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Plant2Plate: Easy peasy ways to grow and cook food

 

Food is a huge part of our everyday lives and yet many of us have never been more disconnected from the growing and the cooking of it. As head of schools and youth at WWF, I’m sharing my Plant2Plate journey and some inspiration and ideas for teachers and parents to get growing and cooking their own food.

Pupils taking part in Plant2Plate © Tristan Fewings / WWF-UKPupils taking part in Plant2Plate © Tristan Fewings / WWF-UK

Are you one of those people who believe that an interest in gardening and growing food is something that tragically happens when you reach a certain age?  Well it certainly happened to me – and I’m so very glad it did but so very sad that I didn’t get the bug decades ago.

Too young to have experienced the need to ‘grow your own’ during and after the war (thankfully); not quite of the hippy era to have a go at finding my way “back to the garden” (what a great song Joni Mitchel’s “Woodstock” is!); with schooling that covered cooking classes but not how you came by the raw materials; and parents from a generation in which success and progress was about release from things that made you have to get your hands dirty (literally). I didn’t have much ‘external’ encouragement. And sadly it took me a while to find my own way.

I now know the absolute joy of being out in a green space where I can build a really personal connection with nature – by gardening and growing food side by side. I appreciate how it takes care and some commitment, to be out in all weathers, not being afraid to make mistakes but being willing to have a go, learn as you go – and then the overwhelming achievement of enjoying your first ‘produce’.

I’m recalling now that old series “The Good Life” where Barbara and Tom ‘carved’ the first egg laid by one of their chickens for a very special dinner, and a picture I posted on Facebook back in the summer of my husband with a rather sorry looking stalk of sprouts. But what both the fictional and real incidents capture are the sense of pride in and value for what you’ve grown – and the magic of knowing it’s going to feed you (well perhaps not the sorry sprouts!).

Let’s check that all out again…

  • being outdoors
  • physical activity
  • enjoying nature
  • developing new skills
  • sticking at it
  • learning the real value of food

Sounds like a pretty brilliant combination. One that our children could really benefit from. But is it possible that the new evolutionary version of children we are so often ‘warned’  about – couch potatoes glued to technology and suffering all sorts of related disorders – can be encouraged to have a go at ‘growing their own’ and then cooking with it? And is there any chance at all that if we managed to achieve this, they’d actually really enjoy and benefit from it? Well I think the answer is: “yes, yes, yes!”

Pupils from Heald Place Primary School working in their school garden ©Richard Stonehouse / WWF-UKPupils from Heald Place Primary School working in their school garden ©Richard Stonehouse / WWF-UK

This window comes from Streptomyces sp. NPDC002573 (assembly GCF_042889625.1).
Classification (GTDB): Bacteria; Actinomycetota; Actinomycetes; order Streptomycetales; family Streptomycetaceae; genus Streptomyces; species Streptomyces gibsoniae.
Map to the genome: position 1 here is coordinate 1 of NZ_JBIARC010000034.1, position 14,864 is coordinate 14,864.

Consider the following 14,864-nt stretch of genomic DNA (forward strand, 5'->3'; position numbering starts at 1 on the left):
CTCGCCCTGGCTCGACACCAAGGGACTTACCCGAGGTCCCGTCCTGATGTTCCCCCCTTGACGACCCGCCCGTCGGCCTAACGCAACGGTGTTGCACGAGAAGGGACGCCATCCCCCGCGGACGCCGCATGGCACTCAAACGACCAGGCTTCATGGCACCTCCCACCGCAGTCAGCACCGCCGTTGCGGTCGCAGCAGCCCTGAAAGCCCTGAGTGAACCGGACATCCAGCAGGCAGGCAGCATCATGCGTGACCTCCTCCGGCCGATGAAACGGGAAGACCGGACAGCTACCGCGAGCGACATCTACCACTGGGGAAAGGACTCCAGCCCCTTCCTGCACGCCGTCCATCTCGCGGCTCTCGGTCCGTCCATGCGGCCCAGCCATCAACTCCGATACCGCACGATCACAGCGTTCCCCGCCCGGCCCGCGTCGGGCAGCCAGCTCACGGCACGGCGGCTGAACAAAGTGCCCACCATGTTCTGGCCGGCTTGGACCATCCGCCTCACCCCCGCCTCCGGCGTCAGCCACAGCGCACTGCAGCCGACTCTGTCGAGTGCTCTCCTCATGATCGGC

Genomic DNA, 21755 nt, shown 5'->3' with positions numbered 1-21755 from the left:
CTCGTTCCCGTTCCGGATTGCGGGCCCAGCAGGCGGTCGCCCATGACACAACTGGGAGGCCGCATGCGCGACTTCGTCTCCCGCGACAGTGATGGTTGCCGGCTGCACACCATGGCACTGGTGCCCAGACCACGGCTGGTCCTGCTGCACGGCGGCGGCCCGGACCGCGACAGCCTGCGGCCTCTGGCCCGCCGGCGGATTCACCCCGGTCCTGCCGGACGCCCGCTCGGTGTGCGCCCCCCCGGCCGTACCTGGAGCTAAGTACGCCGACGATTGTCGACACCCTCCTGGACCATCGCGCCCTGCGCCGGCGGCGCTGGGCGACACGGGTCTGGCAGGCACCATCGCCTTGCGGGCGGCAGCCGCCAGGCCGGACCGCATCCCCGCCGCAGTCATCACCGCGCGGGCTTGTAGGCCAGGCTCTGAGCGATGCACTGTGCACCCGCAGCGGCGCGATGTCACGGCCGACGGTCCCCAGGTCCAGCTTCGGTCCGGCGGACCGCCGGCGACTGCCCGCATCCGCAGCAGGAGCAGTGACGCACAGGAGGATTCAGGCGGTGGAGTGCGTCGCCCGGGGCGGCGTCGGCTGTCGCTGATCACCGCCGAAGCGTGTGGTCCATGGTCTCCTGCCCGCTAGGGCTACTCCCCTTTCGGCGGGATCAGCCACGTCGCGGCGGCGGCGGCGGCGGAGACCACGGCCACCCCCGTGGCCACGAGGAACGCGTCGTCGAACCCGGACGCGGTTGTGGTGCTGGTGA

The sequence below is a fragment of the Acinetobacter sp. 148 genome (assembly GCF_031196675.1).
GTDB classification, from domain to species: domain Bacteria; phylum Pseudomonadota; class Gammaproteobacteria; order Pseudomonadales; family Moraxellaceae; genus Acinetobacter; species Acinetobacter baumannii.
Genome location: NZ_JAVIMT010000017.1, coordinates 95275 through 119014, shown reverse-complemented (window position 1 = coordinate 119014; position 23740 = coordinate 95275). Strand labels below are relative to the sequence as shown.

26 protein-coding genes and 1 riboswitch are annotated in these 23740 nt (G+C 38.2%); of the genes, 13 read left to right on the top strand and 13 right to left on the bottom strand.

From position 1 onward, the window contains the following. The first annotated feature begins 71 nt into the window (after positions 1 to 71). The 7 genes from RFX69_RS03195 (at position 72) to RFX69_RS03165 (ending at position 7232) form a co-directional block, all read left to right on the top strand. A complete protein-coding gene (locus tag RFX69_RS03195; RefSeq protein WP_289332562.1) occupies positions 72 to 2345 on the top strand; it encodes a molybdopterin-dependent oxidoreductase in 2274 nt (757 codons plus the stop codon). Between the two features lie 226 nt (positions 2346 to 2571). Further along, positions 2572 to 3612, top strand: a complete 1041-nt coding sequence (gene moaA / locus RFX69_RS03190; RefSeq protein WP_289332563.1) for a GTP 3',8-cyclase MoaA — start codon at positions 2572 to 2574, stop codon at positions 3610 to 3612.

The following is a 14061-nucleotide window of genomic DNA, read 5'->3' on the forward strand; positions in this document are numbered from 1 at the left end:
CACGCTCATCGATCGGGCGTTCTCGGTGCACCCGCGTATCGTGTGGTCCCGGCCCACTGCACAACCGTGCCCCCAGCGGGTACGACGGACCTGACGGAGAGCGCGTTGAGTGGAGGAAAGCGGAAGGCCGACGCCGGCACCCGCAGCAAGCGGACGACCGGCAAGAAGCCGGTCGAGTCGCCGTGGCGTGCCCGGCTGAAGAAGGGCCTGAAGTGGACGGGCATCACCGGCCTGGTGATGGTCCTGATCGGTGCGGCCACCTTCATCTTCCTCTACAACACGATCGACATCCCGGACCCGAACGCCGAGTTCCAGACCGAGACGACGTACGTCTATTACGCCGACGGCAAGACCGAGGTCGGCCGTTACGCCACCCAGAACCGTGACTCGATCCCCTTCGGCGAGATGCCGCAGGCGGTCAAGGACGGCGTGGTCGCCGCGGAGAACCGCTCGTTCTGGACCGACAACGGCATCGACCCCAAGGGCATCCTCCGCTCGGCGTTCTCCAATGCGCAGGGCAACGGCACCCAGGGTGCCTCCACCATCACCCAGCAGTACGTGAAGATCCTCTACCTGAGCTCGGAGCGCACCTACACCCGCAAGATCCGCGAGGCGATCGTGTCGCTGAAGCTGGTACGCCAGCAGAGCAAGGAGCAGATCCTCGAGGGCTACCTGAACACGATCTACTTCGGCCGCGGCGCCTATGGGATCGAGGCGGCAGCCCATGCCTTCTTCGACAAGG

Our campaigns keep on growing

Our Green Ambassadors scheme unearthed some truly inspiring stories from great schools up and down the country that have taken up the challenge of getting their pupils growing and cooking, and the results have been fabulous. What’s more, our recent survey shows that parents and children these days really are open to growing food that’s healthy for them – and the planet too, and its schools that are key places for them to learn what to do.

We’ve been so amazed at what’s possible, that this year we launched our Plant2Plate campaign to help every – and any – school have a go at growing and cooking their own food. There’s “Food for Thought”, a great curriculum resource for use with 7-11s, a lovely storybook “Smith and the healthy meter” for 5-7s, a starter guide and growing calendar for teachers who want to give it a go with their class, and some great activities like our ‘Easy Peasy Pea Challenge’ and recipe competition.

A child holding peas in a pod © ShutterstockA child holding peas in a pod © Shutterstock

We rarely hear how what we eat and the ways in which we are growing, producing and processing food has a massive impact on our planet, contributing substantially to climate change and biodiversity loss. We should all encourage children to have a go at planting, growing and cooking with fresh ingredients – and learning about the issues behind this activity – because food is key to how we can LiveWell, our health and a really important environmental issue.

How can you get involved?

So if you’re a teacher with an appetite (excuse the pun) for a new challenge, or are already really keen on the ‘green stuff’ in schools and fancy a foodie-themed project – check out our Plant2Plate ‘menu’!

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